The “privacy” model has become a default business strategy for new search engines. Why? Because it sells. Given the typically inferior quality of their results, and their often uninspiring user-experience, “private search engines” routinely over-achieve in terms of growth. So unless they have a revolutionary new concept, anyone entering today’s search market is almost compelled to trade on privacy.
Have you ever found it a bit irksome trying to work out what the deal is with a newly discovered Twitter user? Okay, so you can see their bio, and their most recent tweets, but this may not tell you much about the actual people with whom they’re associated.
One of the most interesting Twitter tricks I’ve found in some time is what I’m calling the Google Twitter Connectivity Snapshot. The idea works courtesy of Google’s Advanced Search, and can provide a quick insight into a Twitter user’s sphere of activity. True, you can read the user’s bio and look at the tweets or retweets on their profile page, but that often gives quite a self-conscious sense of who the person is. Sometimes, it’s more revealing to see what kind of people connect with them, and take a peep at some of the connections. Continue reading Google’s Twitter Connectivity Snapshot→
It’s a pretty simple matter, right? You’ve put tags on your blog posts, and now you want to delete them. Well actually, it’s nothing like as simple as it sounds, and it could cause you major problems. But before we delve into all that, why would anyone want to delete tags?… Continue reading The Dangers of Deleting Tags on a Blog→
Google has now been the King of Search for about a decade and a half, and most people envisage that the organisation’s supremacy cannot be challenged. However, Google’s basic foundations are now old, and well out of date. Although the Mighty G has continued to tackle attempts to game its system over time, we’re now close to the end of the road. The key problems with Google Search are no longer about controlling spam tactics per se. They’re about the fact that Google is a machine, using an outdated concept, whilst the Internet is increasingly human, and behaves very differently from the way it behaved 20 years ago. Continue reading Google Search Now Has Limited Lifespan→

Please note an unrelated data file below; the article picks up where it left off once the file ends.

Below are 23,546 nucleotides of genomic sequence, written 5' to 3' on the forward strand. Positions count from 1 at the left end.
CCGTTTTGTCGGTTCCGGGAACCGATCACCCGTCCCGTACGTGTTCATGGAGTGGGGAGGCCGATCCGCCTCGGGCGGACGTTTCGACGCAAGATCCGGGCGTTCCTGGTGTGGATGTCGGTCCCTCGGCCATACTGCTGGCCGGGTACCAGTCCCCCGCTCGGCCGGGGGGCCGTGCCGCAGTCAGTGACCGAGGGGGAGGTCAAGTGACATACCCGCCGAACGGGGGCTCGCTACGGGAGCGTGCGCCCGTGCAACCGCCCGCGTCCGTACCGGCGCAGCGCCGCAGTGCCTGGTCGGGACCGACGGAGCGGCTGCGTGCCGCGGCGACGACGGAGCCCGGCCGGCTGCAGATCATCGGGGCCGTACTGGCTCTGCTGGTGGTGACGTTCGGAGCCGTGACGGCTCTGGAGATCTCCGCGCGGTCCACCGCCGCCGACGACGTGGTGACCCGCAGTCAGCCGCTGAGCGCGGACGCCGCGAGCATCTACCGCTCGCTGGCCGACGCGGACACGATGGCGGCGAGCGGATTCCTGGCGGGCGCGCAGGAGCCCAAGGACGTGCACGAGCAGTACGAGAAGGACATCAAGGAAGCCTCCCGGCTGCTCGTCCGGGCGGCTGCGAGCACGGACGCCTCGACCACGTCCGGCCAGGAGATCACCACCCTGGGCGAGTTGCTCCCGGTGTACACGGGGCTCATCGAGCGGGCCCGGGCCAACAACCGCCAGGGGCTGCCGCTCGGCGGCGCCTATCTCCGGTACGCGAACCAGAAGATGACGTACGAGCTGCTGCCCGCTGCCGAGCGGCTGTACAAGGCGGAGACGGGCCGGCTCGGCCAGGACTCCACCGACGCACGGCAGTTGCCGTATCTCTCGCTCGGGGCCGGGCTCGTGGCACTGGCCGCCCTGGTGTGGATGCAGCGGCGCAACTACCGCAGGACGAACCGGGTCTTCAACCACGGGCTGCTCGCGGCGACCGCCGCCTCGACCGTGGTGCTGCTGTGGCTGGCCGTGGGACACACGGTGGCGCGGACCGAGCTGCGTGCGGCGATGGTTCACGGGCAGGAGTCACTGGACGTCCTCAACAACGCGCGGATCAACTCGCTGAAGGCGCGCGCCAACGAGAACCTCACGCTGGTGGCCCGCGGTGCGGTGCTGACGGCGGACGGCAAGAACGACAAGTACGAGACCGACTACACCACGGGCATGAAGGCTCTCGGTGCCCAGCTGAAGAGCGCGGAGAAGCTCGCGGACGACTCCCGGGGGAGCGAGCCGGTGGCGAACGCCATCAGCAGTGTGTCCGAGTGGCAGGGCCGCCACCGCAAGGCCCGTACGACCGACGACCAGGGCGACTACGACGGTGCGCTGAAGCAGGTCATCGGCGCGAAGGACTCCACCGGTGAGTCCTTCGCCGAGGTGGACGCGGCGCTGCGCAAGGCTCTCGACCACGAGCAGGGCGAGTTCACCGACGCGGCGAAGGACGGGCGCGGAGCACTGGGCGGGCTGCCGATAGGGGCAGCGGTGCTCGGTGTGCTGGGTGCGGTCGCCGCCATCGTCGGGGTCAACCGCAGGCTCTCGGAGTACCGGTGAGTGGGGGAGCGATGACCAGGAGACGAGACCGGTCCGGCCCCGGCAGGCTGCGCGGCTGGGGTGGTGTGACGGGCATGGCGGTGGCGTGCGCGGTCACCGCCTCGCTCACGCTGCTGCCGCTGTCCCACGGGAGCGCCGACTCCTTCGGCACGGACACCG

Imagine Google with just seven Twitter Followers. Imagine the official Twitter account with just one follower… Well, you don’t need to imagine, because we’re going on a journey back through time to revisit those very scenarios, in a pictorial history of Twitter’s rise to micro-blogging stardom. Continue reading The Rise of Twitter – in Pictures→
Privacy protection has become a big factor in the realm of smaller search engines. It’s one way in which an otherwise unremarkable site can compete with the most accomplished and spectacular in the world. If users fear serious privacy breaches enough, they’ll seek out a search engine which professes not to store any of their data, and in the wake of media stories about mass government surveillance, that’s exactly what’s been happening.
But is privacy protection a real commitment on the part of the search providers involved, or is it just a gimmick? If one of the search businesses currently trading on privacy were to grow to the size of Google, would it maintain its values, or would it quietly throw that privacy commitment out of the window and start mining data, just like everyone else?…
How strange it is to zip back through the years and revisit old articles from the 1990s – their writers referring to Google as the “The new search engine, Google.com”, and scratching their heads as to how the company was ever going to make any money. The scene, when Google first arrived, was awash with search brands such as AltaVista, Yahoo!, Lycos, Excite, Infoseek, WebCrawler, Hotbot, Dogpile, a host of others, and significantly as regards the future of Google, a new player by the name of GoTo. Continue reading Retrospective: How Google Monopolised The Search Market→